Printmaking: Reduction Linocut Print

Today I’m sharing the process of creating my first reduction linoleum block print from sketchbook to final print. A reduction print is made using one block (in this case linoleum) that you carve multiple times, printing in between each carving. This is a lovely step by step example. It’s also called a “suicide print”. Once you carve away areas of the block, you can’t get them back, so you only have one chance to get it right! It’s a good idea to make more prints that you think you need because getting the registration lined up is tricky, and you might ruin some in the process. On to the photos!

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This is the sketchbook version. On the right is a bit of a sketch I thought would be too complicated for the project. I wanted something bold and graphic, and nothing with delicate lines for my first try at reduction printing. I wanted to use really bright colors (lime, turquoise or dark blue), as well as black and white for the stripes. I also decided to play with positive and negative space in the leaves.

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This is the first carving in process. Only the spaces marked with “W” for white were carved away. I find it’s super helpful to mark my colors with a Sharpie so that I don’t get distracted and carve away the wrong section.

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This is the first print. It was hard for me to envision how the final print would turn out at this point, but I loved the color. I used a thin handmade Japanese mulberry paper. For the assignment, we were asked to hand burnish the prints. The paper is placed over the block, and then rubbed by hand with a baren (a disc with a flat coil) until the ink transfers to the paper. Using a light Japanese paper makes it easier to hand burnish the prints.

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This is the second carving, inked up in blue. It was a challenge to carve away from the lines, as opposed to carving lines into the solid shapes. I’m hoping with more practice this will come easier.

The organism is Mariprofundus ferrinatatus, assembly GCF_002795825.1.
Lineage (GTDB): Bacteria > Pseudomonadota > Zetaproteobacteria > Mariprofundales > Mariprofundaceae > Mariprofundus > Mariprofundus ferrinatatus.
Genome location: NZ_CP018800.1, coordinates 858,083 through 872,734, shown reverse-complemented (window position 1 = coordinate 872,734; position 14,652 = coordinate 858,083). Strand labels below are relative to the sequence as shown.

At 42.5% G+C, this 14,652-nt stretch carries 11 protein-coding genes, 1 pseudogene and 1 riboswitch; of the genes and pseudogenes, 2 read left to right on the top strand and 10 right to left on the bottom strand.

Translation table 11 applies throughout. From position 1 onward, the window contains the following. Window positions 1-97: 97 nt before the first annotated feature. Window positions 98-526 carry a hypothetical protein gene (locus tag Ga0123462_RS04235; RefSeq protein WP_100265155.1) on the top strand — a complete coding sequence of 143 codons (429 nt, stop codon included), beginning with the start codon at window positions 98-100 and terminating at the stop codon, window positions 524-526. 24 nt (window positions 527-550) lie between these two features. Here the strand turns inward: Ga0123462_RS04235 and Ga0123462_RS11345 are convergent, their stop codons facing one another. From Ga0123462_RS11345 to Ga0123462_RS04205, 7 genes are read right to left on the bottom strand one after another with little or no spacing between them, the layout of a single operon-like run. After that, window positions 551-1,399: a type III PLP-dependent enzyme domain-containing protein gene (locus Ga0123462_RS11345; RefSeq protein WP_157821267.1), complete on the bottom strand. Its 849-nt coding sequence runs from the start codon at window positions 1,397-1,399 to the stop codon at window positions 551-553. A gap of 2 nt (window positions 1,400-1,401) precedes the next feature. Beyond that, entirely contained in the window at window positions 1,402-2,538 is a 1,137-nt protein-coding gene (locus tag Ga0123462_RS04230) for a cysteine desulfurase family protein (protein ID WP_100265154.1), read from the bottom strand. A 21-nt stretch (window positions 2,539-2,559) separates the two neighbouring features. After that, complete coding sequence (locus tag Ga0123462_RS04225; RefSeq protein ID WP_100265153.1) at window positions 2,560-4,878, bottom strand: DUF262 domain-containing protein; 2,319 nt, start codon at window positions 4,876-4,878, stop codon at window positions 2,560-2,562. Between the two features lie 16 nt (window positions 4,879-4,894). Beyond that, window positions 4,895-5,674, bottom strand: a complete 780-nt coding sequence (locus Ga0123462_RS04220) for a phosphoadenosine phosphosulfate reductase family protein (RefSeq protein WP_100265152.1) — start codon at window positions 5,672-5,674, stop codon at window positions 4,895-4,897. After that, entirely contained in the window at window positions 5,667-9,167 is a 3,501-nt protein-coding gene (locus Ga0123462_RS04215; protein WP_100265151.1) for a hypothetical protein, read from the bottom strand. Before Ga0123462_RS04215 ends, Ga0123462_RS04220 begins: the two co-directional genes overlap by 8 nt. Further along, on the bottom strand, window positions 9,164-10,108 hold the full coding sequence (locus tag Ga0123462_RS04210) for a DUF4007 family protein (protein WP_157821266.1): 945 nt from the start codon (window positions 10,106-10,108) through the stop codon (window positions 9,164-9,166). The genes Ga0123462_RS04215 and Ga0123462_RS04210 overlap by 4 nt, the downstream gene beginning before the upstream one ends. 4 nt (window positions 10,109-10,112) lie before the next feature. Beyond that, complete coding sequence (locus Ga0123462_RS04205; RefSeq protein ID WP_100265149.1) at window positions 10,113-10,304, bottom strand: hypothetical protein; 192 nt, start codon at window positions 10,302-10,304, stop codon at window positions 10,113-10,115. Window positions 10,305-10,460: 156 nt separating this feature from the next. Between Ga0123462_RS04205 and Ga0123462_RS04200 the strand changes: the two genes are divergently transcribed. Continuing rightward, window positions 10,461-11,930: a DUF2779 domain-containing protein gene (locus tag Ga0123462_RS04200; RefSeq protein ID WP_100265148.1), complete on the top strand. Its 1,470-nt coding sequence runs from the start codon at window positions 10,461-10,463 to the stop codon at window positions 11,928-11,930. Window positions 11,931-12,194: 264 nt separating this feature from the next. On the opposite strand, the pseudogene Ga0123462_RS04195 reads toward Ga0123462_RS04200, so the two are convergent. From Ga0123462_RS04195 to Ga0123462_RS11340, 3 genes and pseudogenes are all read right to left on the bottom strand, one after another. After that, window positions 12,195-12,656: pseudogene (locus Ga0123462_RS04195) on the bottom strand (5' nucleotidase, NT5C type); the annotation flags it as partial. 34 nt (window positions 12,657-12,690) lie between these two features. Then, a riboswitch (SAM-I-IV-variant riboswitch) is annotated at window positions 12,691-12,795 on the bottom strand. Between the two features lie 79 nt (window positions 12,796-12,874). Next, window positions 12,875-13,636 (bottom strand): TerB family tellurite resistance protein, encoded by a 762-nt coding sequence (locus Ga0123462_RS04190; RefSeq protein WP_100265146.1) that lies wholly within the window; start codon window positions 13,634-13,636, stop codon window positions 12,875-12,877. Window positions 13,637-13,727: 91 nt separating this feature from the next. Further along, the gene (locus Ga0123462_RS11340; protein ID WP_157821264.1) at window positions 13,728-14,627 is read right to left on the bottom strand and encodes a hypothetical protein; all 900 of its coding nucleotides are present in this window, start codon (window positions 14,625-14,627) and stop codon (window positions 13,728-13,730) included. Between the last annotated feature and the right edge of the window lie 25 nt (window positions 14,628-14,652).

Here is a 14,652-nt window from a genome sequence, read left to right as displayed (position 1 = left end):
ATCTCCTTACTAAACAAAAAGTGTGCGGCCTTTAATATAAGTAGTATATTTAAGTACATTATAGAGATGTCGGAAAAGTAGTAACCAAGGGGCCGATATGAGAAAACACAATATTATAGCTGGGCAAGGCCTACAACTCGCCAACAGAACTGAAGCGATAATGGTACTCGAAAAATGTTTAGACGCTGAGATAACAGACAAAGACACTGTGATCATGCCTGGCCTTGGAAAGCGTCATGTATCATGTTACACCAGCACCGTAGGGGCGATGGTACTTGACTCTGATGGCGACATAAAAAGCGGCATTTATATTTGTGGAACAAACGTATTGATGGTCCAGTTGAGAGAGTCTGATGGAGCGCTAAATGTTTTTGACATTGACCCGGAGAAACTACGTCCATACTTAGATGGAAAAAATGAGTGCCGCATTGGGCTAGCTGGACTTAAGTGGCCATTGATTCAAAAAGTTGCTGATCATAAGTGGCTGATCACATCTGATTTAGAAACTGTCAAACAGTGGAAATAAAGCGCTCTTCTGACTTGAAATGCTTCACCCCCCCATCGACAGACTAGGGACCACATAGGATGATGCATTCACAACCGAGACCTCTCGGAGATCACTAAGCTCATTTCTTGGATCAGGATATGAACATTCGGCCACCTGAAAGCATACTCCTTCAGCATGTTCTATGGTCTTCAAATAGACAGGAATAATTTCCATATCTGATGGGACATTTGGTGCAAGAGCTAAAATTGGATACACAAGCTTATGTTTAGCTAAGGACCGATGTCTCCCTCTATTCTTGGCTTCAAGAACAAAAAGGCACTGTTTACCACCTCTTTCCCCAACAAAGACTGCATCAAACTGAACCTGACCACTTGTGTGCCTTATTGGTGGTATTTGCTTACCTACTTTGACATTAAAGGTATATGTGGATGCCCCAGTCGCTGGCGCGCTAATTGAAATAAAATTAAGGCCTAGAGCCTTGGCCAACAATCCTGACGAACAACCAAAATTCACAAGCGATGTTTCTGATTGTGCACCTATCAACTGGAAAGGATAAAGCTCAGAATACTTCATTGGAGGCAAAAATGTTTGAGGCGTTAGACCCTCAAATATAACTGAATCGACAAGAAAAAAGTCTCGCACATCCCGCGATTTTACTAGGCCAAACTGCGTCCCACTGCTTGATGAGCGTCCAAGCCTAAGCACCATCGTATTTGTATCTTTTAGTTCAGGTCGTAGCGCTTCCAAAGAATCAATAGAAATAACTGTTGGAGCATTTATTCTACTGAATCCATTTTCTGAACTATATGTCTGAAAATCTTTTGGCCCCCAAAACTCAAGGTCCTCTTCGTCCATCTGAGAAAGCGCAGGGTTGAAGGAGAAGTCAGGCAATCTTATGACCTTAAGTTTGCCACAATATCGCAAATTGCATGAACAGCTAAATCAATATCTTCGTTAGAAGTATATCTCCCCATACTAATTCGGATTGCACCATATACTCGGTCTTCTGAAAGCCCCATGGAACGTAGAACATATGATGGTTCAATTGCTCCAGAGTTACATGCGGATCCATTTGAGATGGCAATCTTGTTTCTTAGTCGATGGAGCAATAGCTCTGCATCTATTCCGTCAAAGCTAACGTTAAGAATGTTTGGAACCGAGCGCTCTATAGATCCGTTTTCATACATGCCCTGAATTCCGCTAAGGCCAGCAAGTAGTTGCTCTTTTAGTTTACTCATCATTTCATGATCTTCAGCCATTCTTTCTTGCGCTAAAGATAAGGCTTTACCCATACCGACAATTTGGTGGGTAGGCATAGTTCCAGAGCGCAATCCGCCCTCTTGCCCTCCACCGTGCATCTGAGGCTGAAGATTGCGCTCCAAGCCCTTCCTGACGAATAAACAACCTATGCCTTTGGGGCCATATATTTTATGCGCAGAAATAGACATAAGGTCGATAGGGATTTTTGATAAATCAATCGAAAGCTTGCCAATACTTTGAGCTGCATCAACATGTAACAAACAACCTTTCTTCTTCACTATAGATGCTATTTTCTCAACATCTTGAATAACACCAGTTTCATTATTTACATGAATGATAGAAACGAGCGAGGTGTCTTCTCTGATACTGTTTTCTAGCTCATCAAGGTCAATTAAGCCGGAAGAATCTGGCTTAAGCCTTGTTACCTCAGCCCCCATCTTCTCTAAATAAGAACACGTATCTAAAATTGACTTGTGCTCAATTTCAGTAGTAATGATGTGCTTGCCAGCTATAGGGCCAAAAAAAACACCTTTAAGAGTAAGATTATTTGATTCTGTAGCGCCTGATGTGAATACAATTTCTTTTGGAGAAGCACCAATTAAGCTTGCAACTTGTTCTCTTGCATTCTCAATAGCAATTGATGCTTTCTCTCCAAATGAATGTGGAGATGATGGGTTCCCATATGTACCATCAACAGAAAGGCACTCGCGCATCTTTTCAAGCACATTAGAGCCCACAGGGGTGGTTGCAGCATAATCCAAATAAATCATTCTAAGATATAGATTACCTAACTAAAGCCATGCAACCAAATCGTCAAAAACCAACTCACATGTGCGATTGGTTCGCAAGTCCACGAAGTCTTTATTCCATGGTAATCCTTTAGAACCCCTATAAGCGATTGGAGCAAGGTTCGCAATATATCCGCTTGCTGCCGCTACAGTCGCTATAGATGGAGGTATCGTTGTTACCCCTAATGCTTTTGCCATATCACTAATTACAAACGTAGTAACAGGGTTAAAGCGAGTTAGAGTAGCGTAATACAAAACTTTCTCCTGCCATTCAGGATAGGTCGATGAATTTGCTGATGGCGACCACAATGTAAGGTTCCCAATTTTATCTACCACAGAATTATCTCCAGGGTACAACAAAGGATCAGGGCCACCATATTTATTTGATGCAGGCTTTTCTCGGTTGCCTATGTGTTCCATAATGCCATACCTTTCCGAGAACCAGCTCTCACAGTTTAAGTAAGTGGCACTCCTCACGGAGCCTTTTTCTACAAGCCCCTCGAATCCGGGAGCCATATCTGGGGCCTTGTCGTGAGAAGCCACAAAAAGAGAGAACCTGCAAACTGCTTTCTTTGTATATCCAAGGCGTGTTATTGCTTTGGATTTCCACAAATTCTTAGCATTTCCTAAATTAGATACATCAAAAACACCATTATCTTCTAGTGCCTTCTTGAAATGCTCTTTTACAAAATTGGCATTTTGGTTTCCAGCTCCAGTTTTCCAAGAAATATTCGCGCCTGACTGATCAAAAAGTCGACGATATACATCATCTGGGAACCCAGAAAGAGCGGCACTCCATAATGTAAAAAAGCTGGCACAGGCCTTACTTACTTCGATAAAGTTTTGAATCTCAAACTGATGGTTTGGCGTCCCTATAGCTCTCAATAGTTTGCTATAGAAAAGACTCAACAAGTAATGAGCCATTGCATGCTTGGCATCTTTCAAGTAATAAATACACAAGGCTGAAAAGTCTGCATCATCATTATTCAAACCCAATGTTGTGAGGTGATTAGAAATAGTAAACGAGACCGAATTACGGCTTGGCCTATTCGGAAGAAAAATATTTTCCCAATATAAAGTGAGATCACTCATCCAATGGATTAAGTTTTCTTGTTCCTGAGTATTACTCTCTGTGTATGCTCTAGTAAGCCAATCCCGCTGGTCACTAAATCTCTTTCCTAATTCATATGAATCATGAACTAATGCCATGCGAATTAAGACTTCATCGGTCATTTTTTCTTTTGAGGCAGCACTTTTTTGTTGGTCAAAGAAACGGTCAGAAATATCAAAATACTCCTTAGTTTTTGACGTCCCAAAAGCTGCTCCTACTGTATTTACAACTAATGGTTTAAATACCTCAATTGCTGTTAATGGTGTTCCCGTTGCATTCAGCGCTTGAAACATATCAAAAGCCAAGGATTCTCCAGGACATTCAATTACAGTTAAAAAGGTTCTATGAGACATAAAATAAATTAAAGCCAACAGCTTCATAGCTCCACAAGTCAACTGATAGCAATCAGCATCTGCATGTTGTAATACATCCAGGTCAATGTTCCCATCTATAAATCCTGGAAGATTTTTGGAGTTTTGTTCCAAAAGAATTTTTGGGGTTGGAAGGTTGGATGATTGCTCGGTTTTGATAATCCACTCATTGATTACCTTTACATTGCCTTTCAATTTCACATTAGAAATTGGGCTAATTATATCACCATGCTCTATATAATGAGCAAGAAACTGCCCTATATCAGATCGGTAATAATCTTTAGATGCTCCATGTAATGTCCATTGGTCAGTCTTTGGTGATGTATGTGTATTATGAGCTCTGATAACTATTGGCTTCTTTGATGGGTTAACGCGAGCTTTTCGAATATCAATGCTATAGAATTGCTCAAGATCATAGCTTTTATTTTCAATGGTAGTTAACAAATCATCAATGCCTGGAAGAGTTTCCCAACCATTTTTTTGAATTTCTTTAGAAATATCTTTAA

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These are some of the prints drying after the second inking. Our apartment is on the small side, so just about every surface was taken over with drying prints. It was easier than I thought to register the paper for the second inking because I had marked lines on the top and bottom of the back of the paper to help me place it in the right spot. It was at this stage that I could finally see the magic in this process, and I started getting really excited about what I was making. I couldn’t wait to get started with the third color the next night.

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This is the last carving. Only the black lines were left, so that the leaves would be exposed in the final print. I inked up the block in black first, and did one test to see how it looked. I thought the black was very overpowering, so I mixed in a lot of white to get to a medium grey color. After the grey color was applied to the blue, it still looked black, but not an overpowering contrast. The next time I do one of these prints I will definitely test my colors first to see how they interact when layered.

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And this is the final print! I started with fifteen prints, and ruined three in the process due to printing upside down or bad registration. I narrowed it down to six of my best prints to turn in for class. Overall, I really enjoyed this process. I liked hand burnishing because I could work at home without a press. The mulberry paper is lovely, light and airy, and was fun to work with. I also really liked the planning aspect of the project. It was fun to sketch out the different layers and figure out what to carve away for each printing. I’m definitely looking forward to doing this again!

Comments 14

  1. Em March 2, 2013

    Oh! I want to do some linocuts after reading this.This is so wonderful. I love, love, love your print Lovely. And thanks for the step-by-step. So fun to see!

  2. Jenny Lee March 3, 2013

    This is a wonderful print and I love how you stepped it out. Now I want to get my lino cutter out and do the same! LOVE it! Thanks for stopping by my blog and saying hello!

  3. Anika March 3, 2013

    This turned out so awesome! It has a retro tiki-tropical vibe that I love. Thanks so much for sharing the process. Definitely going to think more about doing a reduction print!

    • Tricia March 3, 2013

      Thanks Anika! You will love doing this! I forgot to take a photo of this part, but I put down a piece of cardboard with a template of my block drawn in the center, and the paper placement around it. This way I would always put my block and paper in the same spot. I’m looking forward to trying another one when my class is over.

  4. dawn March 9, 2013

    Thanks for this tutorial! It has been a LONG time since I’ve done this and had recently thought about trying it again. I love the pattern you made too!:)

  5. Megan March 18, 2013

    I love this! I have done linocuts before but had never heard of carving the same block for different registrations. Your prints came out so fun! I’m really into your bright colors.

    • Tricia March 19, 2013

      Thanks Megan! It was a nice challenge to plan this out. My teacher said that he has had some students plan every step in Photoshop for more complicated prints to make sure they cut everything where they should. Definitely a fun project.

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